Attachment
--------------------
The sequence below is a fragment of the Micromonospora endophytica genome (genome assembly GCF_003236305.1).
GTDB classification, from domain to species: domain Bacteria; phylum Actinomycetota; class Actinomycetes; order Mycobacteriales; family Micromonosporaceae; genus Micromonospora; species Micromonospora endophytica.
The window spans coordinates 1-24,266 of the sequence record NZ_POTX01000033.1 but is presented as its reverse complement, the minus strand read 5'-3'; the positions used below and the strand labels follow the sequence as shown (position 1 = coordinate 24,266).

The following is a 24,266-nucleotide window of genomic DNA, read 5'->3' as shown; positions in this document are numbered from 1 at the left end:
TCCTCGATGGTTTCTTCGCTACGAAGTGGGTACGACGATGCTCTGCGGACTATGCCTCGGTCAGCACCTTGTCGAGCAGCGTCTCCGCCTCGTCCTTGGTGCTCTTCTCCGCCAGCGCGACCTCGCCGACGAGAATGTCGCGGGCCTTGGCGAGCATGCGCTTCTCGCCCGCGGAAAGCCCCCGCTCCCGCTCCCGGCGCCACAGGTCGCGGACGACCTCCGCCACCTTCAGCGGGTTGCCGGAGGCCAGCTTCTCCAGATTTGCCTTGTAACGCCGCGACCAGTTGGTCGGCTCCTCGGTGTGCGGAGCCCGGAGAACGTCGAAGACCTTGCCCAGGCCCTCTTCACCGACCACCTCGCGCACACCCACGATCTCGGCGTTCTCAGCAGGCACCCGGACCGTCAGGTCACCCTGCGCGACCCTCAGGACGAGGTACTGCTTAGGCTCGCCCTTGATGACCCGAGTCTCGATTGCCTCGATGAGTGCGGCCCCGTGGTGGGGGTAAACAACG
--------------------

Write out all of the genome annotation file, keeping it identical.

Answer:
The sequence below is a fragment of the Micromonospora endophytica genome (genome assembly GCF_003236305.1).
GTDB classification, from domain to species: domain Bacteria; phylum Actinomycetota; class Actinomycetes; order Mycobacteriales; family Micromonosporaceae; genus Micromonospora; species Micromonospora endophytica.
The window spans coordinates 1-24,266 of the sequence record NZ_POTX01000033.1 but is presented as its reverse complement, the minus strand read 5'-3'; the positions used below and the strand labels follow the sequence as shown (position 1 = coordinate 24,266).

The following is a 24,266-nucleotide window of genomic DNA, read 5'->3' as shown; positions in this document are numbered from 1 at the left end:
TCCTCGATGGTTTCTTCGCTACGAAGTGGGTACGACGATGCTCTGCGGACTATGCCTCGGTCAGCACCTTGTCGAGCAGCGTCTCCGCCTCGTCCTTGGTGCTCTTCTCCGCCAGCGCGACCTCGCCGACGAGAATGTCGCGGGCCTTGGCGAGCATGCGCTTCTCGCCCGCGGAAAGCCCCCGCTCCCGCTCCCGGCGCCACAGGTCGCGGACGACCTCCGCCACCTTCAGCGGGTTGCCGGAGGCCAGCTTCTCCAGATTTGCCTTGTAACGCCGCGACCAGTTGGTCGGCTCCTCGGTGTGCGGAGCCCGGAGAACGTCGAAGACCTTGCCCAGGCCCTCTTCACCGACCACCTCGCGCACACCCACGATCTCGGCGTTCTCAGCAGGCACCCGGACCGTCAGGTCACCCTGCGCGACCCTCAGGACGAGGTACTGCTTAGGCTCGCCCTTGATGACCCGAGTCTCGATTGCCTCGATGAGTGCGGCCCCGTGGTGGGGGTAAACAACG